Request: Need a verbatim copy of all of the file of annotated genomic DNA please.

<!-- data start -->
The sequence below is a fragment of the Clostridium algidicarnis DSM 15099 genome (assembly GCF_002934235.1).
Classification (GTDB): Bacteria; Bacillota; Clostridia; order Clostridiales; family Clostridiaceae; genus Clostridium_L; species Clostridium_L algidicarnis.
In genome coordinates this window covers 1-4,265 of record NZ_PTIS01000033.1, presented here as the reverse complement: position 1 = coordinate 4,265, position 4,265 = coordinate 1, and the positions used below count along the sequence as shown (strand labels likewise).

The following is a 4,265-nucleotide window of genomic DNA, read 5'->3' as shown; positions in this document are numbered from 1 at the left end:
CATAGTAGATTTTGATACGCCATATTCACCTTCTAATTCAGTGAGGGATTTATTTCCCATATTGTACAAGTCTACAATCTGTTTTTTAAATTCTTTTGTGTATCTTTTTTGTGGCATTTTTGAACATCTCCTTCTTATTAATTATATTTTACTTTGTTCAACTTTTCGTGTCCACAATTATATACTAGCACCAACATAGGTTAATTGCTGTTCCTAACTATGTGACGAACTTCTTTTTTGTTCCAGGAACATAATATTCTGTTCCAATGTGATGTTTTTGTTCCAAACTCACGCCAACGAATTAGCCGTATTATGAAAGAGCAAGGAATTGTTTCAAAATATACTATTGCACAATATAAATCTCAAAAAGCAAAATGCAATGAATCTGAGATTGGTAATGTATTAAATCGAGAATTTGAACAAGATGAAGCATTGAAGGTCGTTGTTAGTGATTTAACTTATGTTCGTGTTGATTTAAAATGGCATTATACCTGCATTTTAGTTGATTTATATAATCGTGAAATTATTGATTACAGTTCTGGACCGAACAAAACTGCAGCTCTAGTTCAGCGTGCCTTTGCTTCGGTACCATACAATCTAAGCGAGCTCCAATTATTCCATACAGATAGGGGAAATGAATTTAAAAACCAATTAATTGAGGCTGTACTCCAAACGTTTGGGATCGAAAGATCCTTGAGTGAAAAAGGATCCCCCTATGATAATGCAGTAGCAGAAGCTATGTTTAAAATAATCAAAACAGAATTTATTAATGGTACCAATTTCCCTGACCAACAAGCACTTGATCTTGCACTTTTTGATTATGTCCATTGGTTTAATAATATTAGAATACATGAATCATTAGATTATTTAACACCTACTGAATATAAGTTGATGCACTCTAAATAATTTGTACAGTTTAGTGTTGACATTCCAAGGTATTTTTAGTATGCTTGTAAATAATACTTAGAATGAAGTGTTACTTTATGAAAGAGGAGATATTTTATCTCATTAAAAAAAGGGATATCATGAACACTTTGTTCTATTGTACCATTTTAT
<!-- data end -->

The sequence below is a fragment of the Clostridium algidicarnis DSM 15099 genome (assembly GCF_002934235.1).
Classification (GTDB): Bacteria; Bacillota; Clostridia; order Clostridiales; family Clostridiaceae; genus Clostridium_L; species Clostridium_L algidicarnis.
In genome coordinates this window covers 1-4,265 of record NZ_PTIS01000033.1, presented here as the reverse complement: position 1 = coordinate 4,265, position 4,265 = coordinate 1, and the positions used below count along the sequence as shown (strand labels likewise).

The following is a 4,265-nucleotide window of genomic DNA, read 5'->3' as shown; positions in this document are numbered from 1 at the left end:
CATAGTAGATTTTGATACGCCATATTCACCTTCTAATTCAGTGAGGGATTTATTTCCCATATTGTACAAGTCTACAATCTGTTTTTTAAATTCTTTTGTGTATCTTTTTTGTGGCATTTTTGAACATCTCCTTCTTATTAATTATATTTTACTTTGTTCAACTTTTCGTGTCCACAATTATATACTAGCACCAACATAGGTTAATTGCTGTTCCTAACTATGTGACGAACTTCTTTTTTGTTCCAGGAACATAATATTCTGTTCCAATGTGATGTTTTTGTTCCAAACTCACGCCAACGAATTAGCCGTATTATGAAAGAGCAAGGAATTGTTTCAAAATATACTATTGCACAATATAAATCTCAAAAAGCAAAATGCAATGAATCTGAGATTGGTAATGTATTAAATCGAGAATTTGAACAAGATGAAGCATTGAAGGTCGTTGTTAGTGATTTAACTTATGTTCGTGTTGATTTAAAATGGCATTATACCTGCATTTTAGTTGATTTATATAATCGTGAAATTATTGATTACAGTTCTGGACCGAACAAAACTGCAGCTCTAGTTCAGCGTGCCTTTGCTTCGGTACCATACAATCTAAGCGAGCTCCAATTATTCCATACAGATAGGGGAAATGAATTTAAAAACCAATTAATTGAGGCTGTACTCCAAACGTTTGGGATCGAAAGATCCTTGAGTGAAAAAGGATCCCCCTATGATAATGCAGTAGCAGAAGCTATGTTTAAAATAATCAAAACAGAATTTATTAATGGTACCAATTTCCCTGACCAACAAGCACTTGATCTTGCACTTTTTGATTATGTCCATTGGTTTAATAATATTAGAATACATGAATCATTAGATTATTTAACACCTACTGAATATAAGTTGATGCACTCTAAATAATTTGTACAGTTTAGTGTTGACATTCCAAGGTATTTTTAGTATGCTTGTAAATAATACTTAGAATGAAGTGTTACTTTATGAAAGAGGAGATATTTTATCTCATTAAAAAAAGGGATATCATGAACACTTTGTTCTATTGTACCATTTTAT